be changed, while in many carriages the gearing also varies the ratio between the speed of the motor and the driving wheels. It is also quite common to combine in the train of gearing spur gears and sprocket wheels, and in some instances even belts. Fig. 4 illustrates a French gasoline automobile made by Underberg, of Nantes. The first figure is a side view, and the second is a plan of the truck and driving mechanism.
The motor, which is of the single cylinder type, cooled by radiation into the air, is located at N. The pinion on the end of the motor shaft engages with the wheel on the end of shaft A. This shaft carries four gears, which can be moved by means of lever C, so as to engage with corresponding gears on shaft B, thus providing four different speeds. The motion of B is transmitted to the rear axle by means of a belt that runs over the pulleys p and P, the latter being carried by a differential gear, so as to run the two driving wheels at proper velocities.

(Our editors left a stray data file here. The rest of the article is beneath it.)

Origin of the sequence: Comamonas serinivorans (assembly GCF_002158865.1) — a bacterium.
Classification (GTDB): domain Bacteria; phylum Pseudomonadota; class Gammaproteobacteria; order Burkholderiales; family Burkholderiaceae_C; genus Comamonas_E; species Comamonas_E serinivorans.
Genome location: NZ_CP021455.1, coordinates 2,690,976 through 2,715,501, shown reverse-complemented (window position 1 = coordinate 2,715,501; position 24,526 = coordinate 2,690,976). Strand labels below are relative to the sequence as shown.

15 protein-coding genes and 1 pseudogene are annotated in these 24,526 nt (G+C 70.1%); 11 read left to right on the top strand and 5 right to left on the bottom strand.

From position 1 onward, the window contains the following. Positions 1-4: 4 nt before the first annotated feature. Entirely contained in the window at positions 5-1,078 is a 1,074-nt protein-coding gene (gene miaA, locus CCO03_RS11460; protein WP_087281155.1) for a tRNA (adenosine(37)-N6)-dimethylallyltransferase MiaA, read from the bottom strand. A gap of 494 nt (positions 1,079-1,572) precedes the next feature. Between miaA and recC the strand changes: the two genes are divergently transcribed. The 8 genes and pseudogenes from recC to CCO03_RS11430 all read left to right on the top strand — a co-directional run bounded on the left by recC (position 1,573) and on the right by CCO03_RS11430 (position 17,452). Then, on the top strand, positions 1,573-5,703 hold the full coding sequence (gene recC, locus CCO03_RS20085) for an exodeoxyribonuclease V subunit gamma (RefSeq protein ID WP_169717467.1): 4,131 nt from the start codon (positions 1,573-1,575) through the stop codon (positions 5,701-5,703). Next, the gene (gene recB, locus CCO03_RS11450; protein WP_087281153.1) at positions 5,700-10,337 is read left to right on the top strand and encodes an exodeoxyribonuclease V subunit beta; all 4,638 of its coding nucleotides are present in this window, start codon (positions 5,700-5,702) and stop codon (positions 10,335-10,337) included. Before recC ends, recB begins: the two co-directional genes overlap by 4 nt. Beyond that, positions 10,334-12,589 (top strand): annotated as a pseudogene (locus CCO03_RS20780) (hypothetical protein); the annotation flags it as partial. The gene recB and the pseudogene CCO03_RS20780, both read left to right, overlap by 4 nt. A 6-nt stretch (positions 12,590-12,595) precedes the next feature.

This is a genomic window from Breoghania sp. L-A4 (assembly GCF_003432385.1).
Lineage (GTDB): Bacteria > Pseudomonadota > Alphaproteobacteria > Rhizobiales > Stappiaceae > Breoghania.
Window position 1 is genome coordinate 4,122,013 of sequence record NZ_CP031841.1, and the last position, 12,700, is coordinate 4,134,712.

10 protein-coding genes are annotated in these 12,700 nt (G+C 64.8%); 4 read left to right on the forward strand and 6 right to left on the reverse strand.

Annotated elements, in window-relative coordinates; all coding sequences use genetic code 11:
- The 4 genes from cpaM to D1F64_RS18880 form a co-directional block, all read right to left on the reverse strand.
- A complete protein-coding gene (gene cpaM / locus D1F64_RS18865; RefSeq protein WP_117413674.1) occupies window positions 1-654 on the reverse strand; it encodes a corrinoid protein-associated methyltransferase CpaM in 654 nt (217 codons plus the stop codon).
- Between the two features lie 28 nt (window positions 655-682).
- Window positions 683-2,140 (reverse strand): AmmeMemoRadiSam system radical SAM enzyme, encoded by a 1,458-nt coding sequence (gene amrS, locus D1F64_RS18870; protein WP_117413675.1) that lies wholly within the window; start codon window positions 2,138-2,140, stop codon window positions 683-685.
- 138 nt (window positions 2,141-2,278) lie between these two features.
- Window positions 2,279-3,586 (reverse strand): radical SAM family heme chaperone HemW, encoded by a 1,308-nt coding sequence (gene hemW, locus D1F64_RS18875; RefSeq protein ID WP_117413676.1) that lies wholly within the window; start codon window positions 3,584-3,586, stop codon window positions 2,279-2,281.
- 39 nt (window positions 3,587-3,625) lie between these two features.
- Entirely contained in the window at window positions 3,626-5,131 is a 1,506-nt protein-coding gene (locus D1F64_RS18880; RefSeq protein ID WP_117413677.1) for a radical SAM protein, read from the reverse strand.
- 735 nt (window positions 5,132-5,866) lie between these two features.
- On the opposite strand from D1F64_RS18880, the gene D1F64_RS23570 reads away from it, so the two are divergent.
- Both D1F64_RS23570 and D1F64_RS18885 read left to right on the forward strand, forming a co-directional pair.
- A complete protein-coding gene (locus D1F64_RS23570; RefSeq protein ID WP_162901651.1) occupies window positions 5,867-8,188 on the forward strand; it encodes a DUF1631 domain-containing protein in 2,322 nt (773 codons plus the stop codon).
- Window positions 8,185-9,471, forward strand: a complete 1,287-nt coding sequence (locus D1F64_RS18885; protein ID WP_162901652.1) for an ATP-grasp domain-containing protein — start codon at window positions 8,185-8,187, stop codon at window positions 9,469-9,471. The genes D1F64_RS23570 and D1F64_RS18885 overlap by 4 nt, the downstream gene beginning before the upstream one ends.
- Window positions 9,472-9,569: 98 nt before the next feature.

The circular ribs surrounding the motor cylinder are well shown in the figure, in which the carburator of C is also seen. The housing for the motor is open at the sides so as to give air currents free access. In Fig. 4 the speed changing gears are shown, the reversing train being omitted; but if it were also drawn in, the diagram would be far more elaborate than Fig 3.
Another form of variable speed gear is shown in Fig. 5. This provides for two speeds. The large wheel E is on the carriage axle, and it is driven either by a pinion F, or by J. Upon the shaft O there are two friction clutches C D, and when C acts the pinion F drives E, and when D acts the pinion G drives H, which in turn drives I, and this wheel is mounted on the same shaft as J.
Some of the best-known makers of gasoline vehicles do not employ variable gears and depend for changes in the speed wholly upon variation in the velocity of the motor. The De Dion carriages are made in this way, the gearing being substantially as illustrated in Fig. 3.